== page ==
South American Blackwater Stream
Black water pools, creeks and rivers originate in the rain forest areas of the world. The term “Black Water comes from the staining process of the water as it passes through decaying vegetation and roots; discoloring the water to a bronze tea color. These waters are very acidic and soft, the hardness in some areas is negligible.
In South America one of the most famous regions is the Rio Negro which is the second largest tributary of the Amazon, at least 450 miles long by boat but impassable after that due to the number of sandbanks etc. As the tributaries flood many of the ponds and streams are formed; indeed during the flooding season as lot of the fish species will use this as their breeding season, depositing their eggs among the sunken roots and plant life. In black Water habitats the substrate is typically leaf litter over a base of clay or sand. Decaying wood and plant matter is common especially in flooded forest areas. As the floods occur many of the terrestrial plants become submerged but do not suffer any ill side effects as a result.
The pH of the water can be as low as 4.5 and the maximum is usually around 6.5.Temperature of the water is on the high side (27 - 30°C), and as mentioned earlier the hardness of the water will be as low as 0-4 DH. Recreating these conditions in a biotope can be difficult but not impossible.
Setting up the tank
Fine gravel or sand should be used for the substrate with pieces of bog wood either laid on the substrate or mounted horizontally to give the impression of submerged roots. For a realistic effect the lighting should be subdued and a low water flow inside the tank. Peat run inside the filtration system will help to soften the water and reduce the pH. Always test the KH on a regular basis, if it drops too low you run the risk of a pH crash. Keeping it above 3 DH will prevent this from happening.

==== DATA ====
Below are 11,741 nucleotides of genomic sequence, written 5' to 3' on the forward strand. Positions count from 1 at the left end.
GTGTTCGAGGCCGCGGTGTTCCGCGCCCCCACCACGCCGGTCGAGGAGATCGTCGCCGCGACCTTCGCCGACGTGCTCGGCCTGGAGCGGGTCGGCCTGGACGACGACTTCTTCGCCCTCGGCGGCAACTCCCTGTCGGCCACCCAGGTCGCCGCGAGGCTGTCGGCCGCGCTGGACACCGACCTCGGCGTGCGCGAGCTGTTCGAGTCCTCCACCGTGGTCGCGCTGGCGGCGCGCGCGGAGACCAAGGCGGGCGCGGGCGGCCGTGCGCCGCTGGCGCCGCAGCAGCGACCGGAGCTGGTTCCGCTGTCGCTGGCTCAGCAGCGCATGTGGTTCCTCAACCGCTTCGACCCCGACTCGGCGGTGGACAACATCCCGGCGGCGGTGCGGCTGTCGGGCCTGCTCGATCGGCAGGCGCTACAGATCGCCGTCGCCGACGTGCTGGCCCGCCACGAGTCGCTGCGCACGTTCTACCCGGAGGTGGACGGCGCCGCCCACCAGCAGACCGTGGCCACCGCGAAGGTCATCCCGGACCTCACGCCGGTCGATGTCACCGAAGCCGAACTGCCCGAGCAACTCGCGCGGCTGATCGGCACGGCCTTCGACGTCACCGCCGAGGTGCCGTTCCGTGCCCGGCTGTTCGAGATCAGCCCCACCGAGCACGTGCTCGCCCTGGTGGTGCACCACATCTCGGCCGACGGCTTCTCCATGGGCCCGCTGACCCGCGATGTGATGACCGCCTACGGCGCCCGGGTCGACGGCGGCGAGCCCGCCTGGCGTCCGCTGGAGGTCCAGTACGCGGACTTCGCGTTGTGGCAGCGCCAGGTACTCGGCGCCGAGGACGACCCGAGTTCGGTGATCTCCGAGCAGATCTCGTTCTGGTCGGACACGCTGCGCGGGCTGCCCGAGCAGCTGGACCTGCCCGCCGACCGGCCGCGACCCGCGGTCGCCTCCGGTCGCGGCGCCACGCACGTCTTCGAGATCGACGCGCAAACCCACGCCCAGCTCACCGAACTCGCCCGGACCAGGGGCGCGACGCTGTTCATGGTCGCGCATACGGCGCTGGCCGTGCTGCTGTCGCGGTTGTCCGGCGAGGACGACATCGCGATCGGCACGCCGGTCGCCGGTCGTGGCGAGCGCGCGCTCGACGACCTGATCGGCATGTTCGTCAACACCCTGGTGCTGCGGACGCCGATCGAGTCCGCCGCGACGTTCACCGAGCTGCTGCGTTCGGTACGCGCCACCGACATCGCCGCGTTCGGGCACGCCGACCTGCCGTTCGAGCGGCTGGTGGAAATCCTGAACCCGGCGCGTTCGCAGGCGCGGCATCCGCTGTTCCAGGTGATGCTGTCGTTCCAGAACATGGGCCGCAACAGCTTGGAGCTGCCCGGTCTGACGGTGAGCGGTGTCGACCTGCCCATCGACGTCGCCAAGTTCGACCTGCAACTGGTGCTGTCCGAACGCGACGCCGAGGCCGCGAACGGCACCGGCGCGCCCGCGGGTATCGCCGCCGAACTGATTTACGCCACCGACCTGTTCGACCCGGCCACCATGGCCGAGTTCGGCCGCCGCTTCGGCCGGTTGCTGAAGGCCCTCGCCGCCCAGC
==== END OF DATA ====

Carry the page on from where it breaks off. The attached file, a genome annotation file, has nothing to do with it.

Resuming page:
Plants for the tank
For the background Cabomba planted in groups is ideal, this is normally used in brightly lit tanks but will grow with subdued lighting. Sword plants (Echinodorus) are perfectly happy with low lighting and are found in Black Water areas naturally. Use the larger species at the rear of the tank but plant some of the dwarf species in the fore ground to give a good effect. Vallisneria looks great for the mid to back of the tank set in groups. For a floating species, use the tropical hornwort. This plant can even be used as a bunch plant at the rear of the tank alongside the cabomba.
Fish for the tank
Discus and Angelfish are the two top candidates for this biotope; the golden rule is not to place both species in the tank together. Decide which of the two you wish to add as Angelfish can easily pass diseases onto the discus even though they are not affected themselves.
Corydoras make great substrate cleaners; if adding them it would be better to use a sand substrate as they can damage their barbells on gravel.
Most of the tetra species are ideal; in my own biotope I use a shoal of cardinal tetras with discus, the effect really works.
Loricarids (armoured catfish) will also do a cleaning job on the biotope; Ancistrus are well renowned as aquarium glass cleaners.
Dwarf cichlids, of which there are many to choose from, make for interesting tank viewing, especially if you are lucky enough to get a pair.
Sources of information